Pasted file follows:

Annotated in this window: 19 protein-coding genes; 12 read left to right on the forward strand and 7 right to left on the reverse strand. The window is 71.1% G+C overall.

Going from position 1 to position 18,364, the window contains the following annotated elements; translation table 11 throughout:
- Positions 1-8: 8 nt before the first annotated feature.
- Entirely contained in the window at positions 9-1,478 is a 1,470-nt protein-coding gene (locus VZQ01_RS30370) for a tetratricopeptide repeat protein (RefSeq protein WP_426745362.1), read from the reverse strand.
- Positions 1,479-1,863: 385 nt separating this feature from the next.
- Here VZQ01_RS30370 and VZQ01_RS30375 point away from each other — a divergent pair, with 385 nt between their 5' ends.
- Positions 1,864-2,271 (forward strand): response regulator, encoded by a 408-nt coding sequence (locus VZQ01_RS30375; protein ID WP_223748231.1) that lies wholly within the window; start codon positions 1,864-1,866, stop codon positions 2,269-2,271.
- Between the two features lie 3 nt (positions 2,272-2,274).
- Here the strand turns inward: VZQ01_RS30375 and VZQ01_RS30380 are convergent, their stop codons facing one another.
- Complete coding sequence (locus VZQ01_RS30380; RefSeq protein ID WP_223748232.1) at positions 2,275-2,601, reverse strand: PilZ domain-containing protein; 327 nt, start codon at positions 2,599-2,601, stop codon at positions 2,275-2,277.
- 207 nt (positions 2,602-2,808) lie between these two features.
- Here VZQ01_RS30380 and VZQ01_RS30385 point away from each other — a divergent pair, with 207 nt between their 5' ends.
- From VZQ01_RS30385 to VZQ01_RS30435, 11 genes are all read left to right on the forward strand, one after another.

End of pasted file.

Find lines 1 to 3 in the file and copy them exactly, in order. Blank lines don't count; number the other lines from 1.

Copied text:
Annotated in this window: 19 protein-coding genes; 12 read left to right on the forward strand and 7 right to left on the reverse strand. The window is 71.1% G+C overall.

Going from position 1 to position 18,364, the window contains the following annotated elements; translation table 11 throughout:
- Positions 1-8: 8 nt before the first annotated feature.